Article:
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Fight, freeze or flight: Reacting to volatile markets

Financial markets have experienced a tumultuous few weeks in 2016, with crude oil prices slumping below $28 a barrel and the FTSE 100 plummeting nearly 3.5 per cent on Wednesday (January 20th) to close at 5,673.58. The index has dropped more than 20 per cent since highs of more than 7,100 in April last year, which means the FTSE officially entered a bear market.

President Mario Draghi hinted that central banks could soon pursue more quantitative easing

The UK was not the only country to see its shares lose value earlier this week; the Nikkei, DAX and CAC 40 indices were also bear markets at various times. The Dow Jones avoided the same fate, but US stocks have experienced the worst opening to a year since the Global Financial Crisis in 2008. The Shanghai Composite index also dropped into bear territory last week.

Understandably, market turmoil spooks investors and human nature often causes people to make rash decisions when they feel threatened. These emotions are exacerbated when financial institutions advice investors to sell everything ahead of a potential stock market crash. A combination of stubbornly low oil prices, stagnation in the Chinese economy and the US interest rate rise remain sticking points.

Understanding investment psychology

As we’ve discussed before on the blog, there are many psychological traps prevalent to investing that can affect decision-making. For instance, the herd mentality, which causes investors to follow the crowd when making crucial decisions, can lead to panic selling. Similarly, our biological fight or flight mechanism means some people feel extremely uncomfortable remaining inactive during a crisis.

However, researchers are beginning to better understand a third response to danger in humans: freezing. In 2014, University of Bristol scientists discovered neural connections in the brain that immobilises people in times of severe stress. The response is often likened to a deer being caught in headlights, and has traditionally been viewed as a weakness.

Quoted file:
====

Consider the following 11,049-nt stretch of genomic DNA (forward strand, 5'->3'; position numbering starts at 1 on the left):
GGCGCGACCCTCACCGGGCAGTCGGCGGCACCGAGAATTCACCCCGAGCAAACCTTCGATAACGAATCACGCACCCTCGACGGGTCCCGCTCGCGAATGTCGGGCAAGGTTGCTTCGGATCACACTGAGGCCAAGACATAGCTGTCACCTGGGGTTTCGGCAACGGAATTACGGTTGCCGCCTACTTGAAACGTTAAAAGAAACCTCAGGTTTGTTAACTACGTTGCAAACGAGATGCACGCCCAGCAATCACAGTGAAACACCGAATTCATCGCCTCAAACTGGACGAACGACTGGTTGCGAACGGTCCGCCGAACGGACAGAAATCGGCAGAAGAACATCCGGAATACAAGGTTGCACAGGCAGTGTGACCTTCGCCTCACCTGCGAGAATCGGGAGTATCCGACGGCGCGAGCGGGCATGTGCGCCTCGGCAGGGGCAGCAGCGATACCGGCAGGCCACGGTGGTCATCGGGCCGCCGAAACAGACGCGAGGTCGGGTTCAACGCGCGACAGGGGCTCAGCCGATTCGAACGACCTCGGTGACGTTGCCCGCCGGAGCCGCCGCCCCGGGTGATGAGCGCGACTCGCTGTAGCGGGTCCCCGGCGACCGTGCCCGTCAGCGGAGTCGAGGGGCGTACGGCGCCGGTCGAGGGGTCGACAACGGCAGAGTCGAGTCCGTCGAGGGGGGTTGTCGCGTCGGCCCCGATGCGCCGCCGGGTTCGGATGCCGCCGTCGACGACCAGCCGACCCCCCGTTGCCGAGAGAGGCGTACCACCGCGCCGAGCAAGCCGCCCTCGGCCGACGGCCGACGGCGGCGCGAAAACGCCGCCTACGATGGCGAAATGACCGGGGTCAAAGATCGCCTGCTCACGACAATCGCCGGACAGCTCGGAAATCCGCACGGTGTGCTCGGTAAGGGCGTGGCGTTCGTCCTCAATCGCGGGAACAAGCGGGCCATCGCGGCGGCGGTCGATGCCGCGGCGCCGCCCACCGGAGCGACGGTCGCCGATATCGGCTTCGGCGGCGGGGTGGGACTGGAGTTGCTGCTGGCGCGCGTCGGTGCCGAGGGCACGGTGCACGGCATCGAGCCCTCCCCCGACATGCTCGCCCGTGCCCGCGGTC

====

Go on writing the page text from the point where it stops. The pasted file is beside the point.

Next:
Nevertheless, experts believe there are advantages to simply doing nothing and waiting out the danger, particularly when the only actions available are likely to lead to adverse outcomes. But what does this have to do with financial markets and investments? Well, it suggests that holding tight and riding out the storm can sometimes be the best way to handle market volatility.

This approach can be especially relevant to structured notes, as they are long-term investments that rarely achieve true value on the secondary market. Resisting a knee-jerk response and waiting for markets to recover could therefore be the right strategy in such circumstances.

Fight or flight investment. Investors may experience a fight or flight response when markets plummet.

Markets show signs of recovery

Many investors were no doubt pleased to see financial markets had significantly rallied on Friday. The upturn in sentiment came after European Central Bank (ECB) President Mario Draghi hinted that central banks could soon pursue more quantitative easing. The ECB is set to meet in March to review monetary policy, with recent economic trends potentially leading to more stimulus packages.

At the time of writing, the FTSE 100 had rebounded more than 130 points, or 2.2 per cent, to 5,926.94, according to the London Stock Exchange. A similar story was playing out across other global indices, with the Nikkei up nearly 6 per cent and the Dow Jones and Nasdaq 0.86 per cent and 1.78 per cent higher, respectively.

Only time will tell how the markets play out over the coming months, but making informed, objective decisions on investments can prevent detrimental portfolio outcomes. This may mean avoiding the fight or flight urge and sticking to an existing strategy. However, every individual’s circumstances are different, so seeking professional wealth management advice is often advised before committing to a big investment decision.

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